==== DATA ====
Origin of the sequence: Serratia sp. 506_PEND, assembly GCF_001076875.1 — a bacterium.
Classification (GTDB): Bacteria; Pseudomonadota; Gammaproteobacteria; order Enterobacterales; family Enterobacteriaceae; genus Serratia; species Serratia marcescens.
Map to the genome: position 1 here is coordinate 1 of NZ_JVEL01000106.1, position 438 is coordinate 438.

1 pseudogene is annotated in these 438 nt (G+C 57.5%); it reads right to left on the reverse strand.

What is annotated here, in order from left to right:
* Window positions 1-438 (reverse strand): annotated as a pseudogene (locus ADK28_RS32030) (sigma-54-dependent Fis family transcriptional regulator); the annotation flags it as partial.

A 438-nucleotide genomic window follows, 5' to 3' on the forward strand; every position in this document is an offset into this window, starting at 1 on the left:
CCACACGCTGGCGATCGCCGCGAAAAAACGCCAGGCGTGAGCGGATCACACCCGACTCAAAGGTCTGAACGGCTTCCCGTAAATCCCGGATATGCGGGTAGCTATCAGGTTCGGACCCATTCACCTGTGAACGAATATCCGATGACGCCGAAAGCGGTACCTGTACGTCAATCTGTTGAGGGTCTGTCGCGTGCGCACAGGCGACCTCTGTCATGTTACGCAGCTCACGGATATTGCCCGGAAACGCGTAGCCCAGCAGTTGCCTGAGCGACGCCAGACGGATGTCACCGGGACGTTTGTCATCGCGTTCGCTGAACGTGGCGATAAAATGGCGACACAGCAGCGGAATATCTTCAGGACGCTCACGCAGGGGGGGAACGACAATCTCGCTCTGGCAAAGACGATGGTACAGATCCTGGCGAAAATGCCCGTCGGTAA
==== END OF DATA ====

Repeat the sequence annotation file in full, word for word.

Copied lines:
Origin of the sequence: Serratia sp. 506_PEND, assembly GCF_001076875.1 — a bacterium.
Classification (GTDB): Bacteria; Pseudomonadota; Gammaproteobacteria; order Enterobacterales; family Enterobacteriaceae; genus Serratia; species Serratia marcescens.
Map to the genome: position 1 here is coordinate 1 of NZ_JVEL01000106.1, position 438 is coordinate 438.

1 pseudogene is annotated in these 438 nt (G+C 57.5%); it reads right to left on the reverse strand.

What is annotated here, in order from left to right:
* Window positions 1-438 (reverse strand): annotated as a pseudogene (locus ADK28_RS32030) (sigma-54-dependent Fis family transcriptional regulator); the annotation flags it as partial.

A 438-nucleotide genomic window follows, 5' to 3' on the forward strand; every position in this document is an offset into this window, starting at 1 on the left:
CCACACGCTGGCGATCGCCGCGAAAAAACGCCAGGCGTGAGCGGATCACACCCGACTCAAAGGTCTGAACGGCTTCCCGTAAATCCCGGATATGCGGGTAGCTATCAGGTTCGGACCCATTCACCTGTGAACGAATATCCGATGACGCCGAAAGCGGTACCTGTACGTCAATCTGTTGAGGGTCTGTCGCGTGCGCACAGGCGACCTCTGTCATGTTACGCAGCTCACGGATATTGCCCGGAAACGCGTAGCCCAGCAGTTGCCTGAGCGACGCCAGACGGATGTCACCGGGACGTTTGTCATCGCGTTCGCTGAACGTGGCGATAAAATGGCGACACAGCAGCGGAATATCTTCAGGACGCTCACGCAGGGGGGGAACGACAATCTCGCTCTGGCAAAGACGATGGTACAGATCCTGGCGAAAATGCCCGTCGGTAA